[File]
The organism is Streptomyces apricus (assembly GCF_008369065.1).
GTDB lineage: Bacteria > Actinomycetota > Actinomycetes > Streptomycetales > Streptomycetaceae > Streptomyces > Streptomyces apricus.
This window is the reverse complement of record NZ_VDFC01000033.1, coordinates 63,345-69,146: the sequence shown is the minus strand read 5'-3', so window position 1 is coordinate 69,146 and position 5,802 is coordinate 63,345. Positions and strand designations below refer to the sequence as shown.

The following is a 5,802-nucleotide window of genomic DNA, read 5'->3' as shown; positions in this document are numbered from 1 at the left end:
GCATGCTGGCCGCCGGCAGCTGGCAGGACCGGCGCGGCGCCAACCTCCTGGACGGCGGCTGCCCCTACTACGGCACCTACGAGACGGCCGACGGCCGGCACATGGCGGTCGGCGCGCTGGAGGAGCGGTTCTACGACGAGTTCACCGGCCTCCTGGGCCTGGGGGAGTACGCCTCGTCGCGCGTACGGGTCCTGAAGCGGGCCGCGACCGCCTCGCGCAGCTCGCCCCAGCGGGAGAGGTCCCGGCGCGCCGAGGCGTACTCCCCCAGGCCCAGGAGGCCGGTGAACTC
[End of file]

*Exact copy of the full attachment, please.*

The organism is Streptomyces apricus (assembly GCF_008369065.1).
GTDB lineage: Bacteria > Actinomycetota > Actinomycetes > Streptomycetales > Streptomycetaceae > Streptomyces > Streptomyces apricus.
This window is the reverse complement of record NZ_VDFC01000033.1, coordinates 63,345-69,146: the sequence shown is the minus strand read 5'-3', so window position 1 is coordinate 69,146 and position 5,802 is coordinate 63,345. Positions and strand designations below refer to the sequence as shown.

The following is a 5,802-nucleotide window of genomic DNA, read 5'->3' as shown; positions in this document are numbered from 1 at the left end:
GCATGCTGGCCGCCGGCAGCTGGCAGGACCGGCGCGGCGCCAACCTCCTGGACGGCGGCTGCCCCTACTACGGCACCTACGAGACGGCCGACGGCCGGCACATGGCGGTCGGCGCGCTGGAGGAGCGGTTCTACGACGAGTTCACCGGCCTCCTGGGCCTGGGGGAGTACGCCTCGTCGCGCGTACGGGTCCTGAAGCGGGCCGCGACCGCCTCGCGCAGCTCGCCCCAGCGGGAGAGGTCCCGGCGCGCCGAGGCGTACTCCCCCAGGCCCAGGAGGCCGGTGAACTC